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Today, most people choose Remote Controlled Plane Flying as their hobby. It is not just a toy based hobby and it is becoming more professional day by day. Freshers need to get trained by those who are familiar with RC planes before taking it off into the sky.

However, finding experienced people is somewhat rare. Though browsing the internet for instructions is a good option, since there are many tutorials, finding a complete tutorial for beginners is a bit difficult task.

As I faced this problem a few years ago, I spent past few months on searching about RC planes and inspired by these Instructables. RC Foam Board Plane Arduino Powered RC plane

I thought of a way to put these 2 guides together and make one RC plane using foam which is capable of fly autonomously.

I have tried here to clearly explain every single step with images. This will be very helpful if you are a beginner to this hobby and don't have much experience with flying.

Follow these steps and build your own Autopiloted plane. If you have any doubts, do not hesitate to comment or message me. I would love to see your plane's flying videos. If you have any, please post them.

Let's get started.

Step 1: Motivation

This will be a good instructable for beginners to build your own remote control plane with Autopilot, without buying expensive planes. If you don't have the practice to fly, do not hesitate to fly with this Autopilot system. It will completely take the control and take care of the stability of the plane.

There are many tasks you can perform by setting an Autopilot system to your RC plane.

  • Aerial Photography
  • 3D mapping
  • Emergency transportation for lightweight goods(Medicine, Documents)

I will explain how to perform these tasks later.

We are doing many types of research using Autopilot planes in our university. Following video shows how we used it for create a 3D map in a flooded area.

Step 2: Things You Need

Collect the following items to make the fuselage.

  • 6mm EPP foam board / KT board / Depron foam board
  • Cutter knife
  • Kebab sticks and toothpicks
  • Hot glue gun
  • Sticking tape

There are several parts that are needed to be cut from the foam board to make the fuselage. Either you can print the plan as a cutting guide which I have uploaded here or use a laser cutter.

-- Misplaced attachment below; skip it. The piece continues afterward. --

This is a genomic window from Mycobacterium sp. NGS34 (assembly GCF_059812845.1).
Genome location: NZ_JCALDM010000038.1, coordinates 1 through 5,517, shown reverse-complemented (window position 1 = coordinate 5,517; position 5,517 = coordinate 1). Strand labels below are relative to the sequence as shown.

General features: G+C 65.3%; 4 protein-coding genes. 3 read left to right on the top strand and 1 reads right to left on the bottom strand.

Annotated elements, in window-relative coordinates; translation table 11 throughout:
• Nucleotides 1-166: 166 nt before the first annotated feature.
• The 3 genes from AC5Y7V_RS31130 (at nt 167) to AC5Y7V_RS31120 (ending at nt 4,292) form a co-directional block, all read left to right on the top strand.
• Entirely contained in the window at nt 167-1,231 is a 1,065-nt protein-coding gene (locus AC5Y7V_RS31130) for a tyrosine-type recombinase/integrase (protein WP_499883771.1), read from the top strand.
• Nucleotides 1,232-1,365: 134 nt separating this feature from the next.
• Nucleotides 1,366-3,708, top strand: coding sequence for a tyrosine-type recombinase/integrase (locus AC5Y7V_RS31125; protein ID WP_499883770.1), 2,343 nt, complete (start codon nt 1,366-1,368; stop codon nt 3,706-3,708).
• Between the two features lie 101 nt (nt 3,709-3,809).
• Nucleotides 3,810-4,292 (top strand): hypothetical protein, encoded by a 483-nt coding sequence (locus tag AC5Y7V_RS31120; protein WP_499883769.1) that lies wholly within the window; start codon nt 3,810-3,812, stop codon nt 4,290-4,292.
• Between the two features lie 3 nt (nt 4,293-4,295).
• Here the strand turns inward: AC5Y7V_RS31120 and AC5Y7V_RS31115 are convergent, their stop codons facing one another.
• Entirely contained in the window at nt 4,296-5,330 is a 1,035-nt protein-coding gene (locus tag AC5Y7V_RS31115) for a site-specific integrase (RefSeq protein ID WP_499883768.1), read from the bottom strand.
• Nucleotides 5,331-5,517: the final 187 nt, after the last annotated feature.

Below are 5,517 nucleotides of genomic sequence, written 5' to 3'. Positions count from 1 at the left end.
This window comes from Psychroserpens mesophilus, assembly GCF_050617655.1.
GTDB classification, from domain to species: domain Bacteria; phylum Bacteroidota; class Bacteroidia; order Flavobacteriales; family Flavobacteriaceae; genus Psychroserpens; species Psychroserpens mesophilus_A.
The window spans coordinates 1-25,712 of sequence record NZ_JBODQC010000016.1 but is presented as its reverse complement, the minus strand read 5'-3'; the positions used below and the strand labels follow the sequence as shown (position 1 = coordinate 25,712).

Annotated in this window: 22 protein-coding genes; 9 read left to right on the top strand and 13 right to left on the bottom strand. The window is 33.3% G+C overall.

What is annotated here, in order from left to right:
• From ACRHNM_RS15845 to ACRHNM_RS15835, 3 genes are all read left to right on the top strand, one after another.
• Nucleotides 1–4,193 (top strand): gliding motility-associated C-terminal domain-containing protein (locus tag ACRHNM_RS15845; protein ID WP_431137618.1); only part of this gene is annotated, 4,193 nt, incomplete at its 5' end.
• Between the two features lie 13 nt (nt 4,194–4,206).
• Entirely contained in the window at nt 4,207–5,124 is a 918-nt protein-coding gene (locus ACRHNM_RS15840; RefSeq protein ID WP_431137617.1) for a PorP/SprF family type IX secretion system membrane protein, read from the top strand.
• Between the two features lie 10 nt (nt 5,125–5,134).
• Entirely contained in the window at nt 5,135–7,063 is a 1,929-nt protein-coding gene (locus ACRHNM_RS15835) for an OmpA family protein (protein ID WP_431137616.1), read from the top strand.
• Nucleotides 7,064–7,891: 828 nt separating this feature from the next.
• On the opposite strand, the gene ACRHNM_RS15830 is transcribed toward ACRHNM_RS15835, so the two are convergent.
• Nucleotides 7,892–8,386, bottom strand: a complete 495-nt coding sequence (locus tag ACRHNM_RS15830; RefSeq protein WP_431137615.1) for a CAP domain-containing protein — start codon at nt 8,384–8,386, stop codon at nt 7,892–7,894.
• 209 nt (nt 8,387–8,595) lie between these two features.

Printing plan is scaled to A4 size.

After cutting the parts, the main body, and other parts can be identified separately. The main piece is shown in the above image. All the other parts are fixed to this.

Step 3: Assembling - 1

Hereafter the parts will be mentioned according to the numbers given in the first image.

Part 1 has to be fixed at the front of the main piece. Place and press it well.

Fix the part 2 on the opposite side of part 1.

Then hold the 2 pieces together and glue them using the hot glue gun. A slight glue line would be enough as we have to reduce the weight of the plane as much as possible. Now the cockpit is done.

Follow the images if you have any doubts.

Step 4: Assembling - 2

There are 2 parts from part number 3.

They need to be fixed at the two sides of the main piece. Fix them according to the above images. It will be a little hard to press down those parts because while pressing down it tries to get a curved shape. DO NOT glue them.

Take the part number 4. This part provides a support to the motor after mounting. Follow the image to place it in the correct position and correct side. Apply glue to 2 surfaces before fixing.

Step 5: Assembling - 3

This is a bit difficult task as both of your hands should work at the same time. I couldn't capture while gluing because both my hands were on work.

Find the part number 5. You can see that the middle square part can be separated.

Remove the middle square and keep it in the center of the back side as shown in the image.

The front and rear cuttings of part 5 must be fitted to the motor mount support and edge of part 1 as shown.

Now you can identify there is a gap between part 5 and part 3.

Hold the two number 3 parts together and press them towards part 5 while the cuttings are being fitted to the gaps.

While holding them, apply hot glue to keep them in position. Do not release them until all the edges are glued properly.

Now the appearance would be like in the last image.

Step 6: Vertical Stabiliziers

Now the basic assembling task is done. There are 2 fins and one control surface to fix.(Image 1)

Fins are essential to stabilizing the aircraft while in the air. The angle between a fin and the body is nearly 60 degrees.

Insert the fins to the holes at the back and lift it a little to make the angle with the body.

Use a rough guide of 60 degrees and rotate fins and glue it while holding.

It's better if you can glue the fin from the downside of the body. It makes them stronger when flying.

Now you have a plane as shown in the last image.

Step 7: Controll Surfaces

Take the remaining piece.

This is the controlling surface which will control and maneuver the aircraft while flying. We have to cut this into 2 parts. but before that, it should be fixed to the body.

There are 2 "W" shaped areas. Cut out 2mm pieces from that area to make space to rotate after fixing.

Cut 2 sticking tape pieces and stick them to the main body according to the image.

Stick the last piece to the body. After sticking you can notice that it can rotate upwards, but not downwards. Make a small angled cut in the downside to make space to rotate it downwards.

Finally, cut it from the center to make 2 parts which can rotate independently from each other. These are called "Ailevons".